A group of Talawanda High School students used computer boards the size of credit cards to create working devices such as video games, a dashboard camera and even a Shakespearean insult generator.
The projects are part of a class titled Information Technology (IT) Fundamentals. The students used Raspberry Pi computer kits for their projects.
Raspberry Pi kits were created by the Raspberry Pi Foundation, a British non-profit founded with students in mind as an inexpensive way to learn the inner workings of a computer. The devices can be plugged into television screens, computer monitors and can be controlled by a keyboard.
Students began work in August by researching a Raspberry Pi project before requesting funds for necessary additional parts.
In their final projects, students demonstrated how to use their products, explained how they created them and their application to the real world. Several of them set their projects up for a public display at Oxford’s Lane Public Library earlier this month.
Freshman Julia Peter and her partner, senior Honor Feagin, worked together on their design, which connected the Raspberry Pi to a Christmas tree that lit up.
Peter had worked with Raspberry Pi’s in middle school as part of an IT course, which made her want to take this high school course.
Peter and Feagin began work on the project in mid-September, choosing an application that would allow them to build on their existing knowledge.
“We wanted something that would challenge us,” said Peter. “But still have enough time to complete it.”
Teacher Andrew Zimmerman led the semester-long class and sees a promising future for the program.
“We have lots of different kinds of learners here, but the response has been great, with several students wanting to complete the program,” said Zimmerman. “We had one senior even get accepted into UC because this program put her on their radar.”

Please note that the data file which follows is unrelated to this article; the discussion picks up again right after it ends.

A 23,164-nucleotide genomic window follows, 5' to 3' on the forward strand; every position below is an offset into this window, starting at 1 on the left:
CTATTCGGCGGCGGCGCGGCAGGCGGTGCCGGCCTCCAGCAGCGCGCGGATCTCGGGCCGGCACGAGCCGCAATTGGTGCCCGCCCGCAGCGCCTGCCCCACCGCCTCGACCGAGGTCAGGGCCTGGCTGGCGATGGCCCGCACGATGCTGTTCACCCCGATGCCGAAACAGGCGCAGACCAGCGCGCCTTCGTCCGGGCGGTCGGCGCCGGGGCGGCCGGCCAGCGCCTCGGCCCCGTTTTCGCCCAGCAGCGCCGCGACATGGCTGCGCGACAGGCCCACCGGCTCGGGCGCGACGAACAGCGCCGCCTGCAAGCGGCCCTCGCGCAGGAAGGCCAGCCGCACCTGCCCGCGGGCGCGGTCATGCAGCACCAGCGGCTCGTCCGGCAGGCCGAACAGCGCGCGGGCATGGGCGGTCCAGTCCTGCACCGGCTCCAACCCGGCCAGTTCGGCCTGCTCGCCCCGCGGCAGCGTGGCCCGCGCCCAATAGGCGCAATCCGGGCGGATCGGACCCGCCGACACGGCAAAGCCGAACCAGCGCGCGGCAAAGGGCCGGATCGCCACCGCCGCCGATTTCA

IT Fundamentals is part of a larger collaboration between Talawanda and University of Cincinnati (UC), signed last spring, that grants students the ability to complete their freshman college work while still in high school and allows them to join the university’s School of Information Technology.
“We were looking for a way to make our IT program more fleshed out and with a purpose, and this seemed like a good fit,” said Zimmerman.
According to Zimmerman, students in the Talawanda program will take classes in web design, programming, database management and system administration, along with three college credit plus (CCP) classes, as well as math and English to complete the program and get their first year credit.
The program begins during freshman year at Talawanda and students must pass the IT Fundamentals and Fundamentals of Web Design courses with a C or higher to move on to higher-level courses.
Peter, who is now taking Fundamentals of Web Design, said that she and her classmates were excited by the start of the new program.
While it attracted many video game-enthusiasts, Peter said she joined the program for her future.
“I want to do IT in the future,” said Peter. “Preferably something in forensics.”
Peter and Zimmerman said that students can still use credits that qualify as CCP for any university in Ohio if they choose not to attend UC.
Now entering its second semester, Zimmerman will continue to lead the program and try to eliminate portions of the classes that did not work or the students could not understand.
For Zimmerman, the program is all about giving students “free rein” in their creations and learning to think outside the box.